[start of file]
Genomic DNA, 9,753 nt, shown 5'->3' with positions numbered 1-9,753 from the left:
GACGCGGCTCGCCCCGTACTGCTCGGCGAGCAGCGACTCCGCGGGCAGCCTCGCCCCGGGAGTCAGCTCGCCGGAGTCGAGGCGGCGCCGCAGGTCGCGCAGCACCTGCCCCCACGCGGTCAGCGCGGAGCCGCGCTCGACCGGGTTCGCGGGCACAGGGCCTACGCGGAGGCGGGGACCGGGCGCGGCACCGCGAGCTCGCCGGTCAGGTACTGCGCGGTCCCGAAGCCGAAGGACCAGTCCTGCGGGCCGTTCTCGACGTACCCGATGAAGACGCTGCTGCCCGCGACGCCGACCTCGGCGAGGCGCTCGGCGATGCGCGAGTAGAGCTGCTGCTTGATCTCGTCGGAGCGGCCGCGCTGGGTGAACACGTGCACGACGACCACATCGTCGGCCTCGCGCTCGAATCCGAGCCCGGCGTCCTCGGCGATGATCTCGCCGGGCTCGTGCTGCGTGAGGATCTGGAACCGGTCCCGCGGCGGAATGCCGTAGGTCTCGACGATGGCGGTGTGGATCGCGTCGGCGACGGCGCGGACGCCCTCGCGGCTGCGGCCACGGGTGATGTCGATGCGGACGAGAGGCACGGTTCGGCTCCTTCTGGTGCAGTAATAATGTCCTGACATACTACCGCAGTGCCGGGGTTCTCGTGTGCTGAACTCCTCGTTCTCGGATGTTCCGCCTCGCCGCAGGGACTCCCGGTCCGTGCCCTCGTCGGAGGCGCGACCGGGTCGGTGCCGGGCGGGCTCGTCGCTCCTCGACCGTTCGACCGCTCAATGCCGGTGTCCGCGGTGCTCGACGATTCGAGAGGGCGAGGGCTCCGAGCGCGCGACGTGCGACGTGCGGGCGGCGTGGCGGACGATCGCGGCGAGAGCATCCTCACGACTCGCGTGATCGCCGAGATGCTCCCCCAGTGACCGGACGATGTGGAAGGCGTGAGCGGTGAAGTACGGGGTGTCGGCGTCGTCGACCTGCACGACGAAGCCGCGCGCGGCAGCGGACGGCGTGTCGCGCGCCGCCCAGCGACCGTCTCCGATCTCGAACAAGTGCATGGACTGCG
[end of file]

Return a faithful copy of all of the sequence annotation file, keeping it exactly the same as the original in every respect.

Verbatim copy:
Genomic DNA, 9,753 nt, shown 5'->3' with positions numbered 1-9,753 from the left:
GACGCGGCTCGCCCCGTACTGCTCGGCGAGCAGCGACTCCGCGGGCAGCCTCGCCCCGGGAGTCAGCTCGCCGGAGTCGAGGCGGCGCCGCAGGTCGCGCAGCACCTGCCCCCACGCGGTCAGCGCGGAGCCGCGCTCGACCGGGTTCGCGGGCACAGGGCCTACGCGGAGGCGGGGACCGGGCGCGGCACCGCGAGCTCGCCGGTCAGGTACTGCGCGGTCCCGAAGCCGAAGGACCAGTCCTGCGGGCCGTTCTCGACGTACCCGATGAAGACGCTGCTGCCCGCGACGCCGACCTCGGCGAGGCGCTCGGCGATGCGCGAGTAGAGCTGCTGCTTGATCTCGTCGGAGCGGCCGCGCTGGGTGAACACGTGCACGACGACCACATCGTCGGCCTCGCGCTCGAATCCGAGCCCGGCGTCCTCGGCGATGATCTCGCCGGGCTCGTGCTGCGTGAGGATCTGGAACCGGTCCCGCGGCGGAATGCCGTAGGTCTCGACGATGGCGGTGTGGATCGCGTCGGCGACGGCGCGGACGCCCTCGCGGCTGCGGCCACGGGTGATGTCGATGCGGACGAGAGGCACGGTTCGGCTCCTTCTGGTGCAGTAATAATGTCCTGACATACTACCGCAGTGCCGGGGTTCTCGTGTGCTGAACTCCTCGTTCTCGGATGTTCCGCCTCGCCGCAGGGACTCCCGGTCCGTGCCCTCGTCGGAGGCGCGACCGGGTCGGTGCCGGGCGGGCTCGTCGCTCCTCGACCGTTCGACCGCTCAATGCCGGTGTCCGCGGTGCTCGACGATTCGAGAGGGCGAGGGCTCCGAGCGCGCGACGTGCGACGTGCGGGCGGCGTGGCGGACGATCGCGGCGAGAGCATCCTCACGACTCGCGTGATCGCCGAGATGCTCCCCCAGTGACCGGACGATGTGGAAGGCGTGAGCGGTGAAGTACGGGGTGTCGGCGTCGTCGACCTGCACGACGAAGCCGCGCGCGGCAGCGGACGGCGTGTCGCGCGCCGCCCAGCGACCGTCTCCGATCTCGAACAAGTGCATGGACTGCG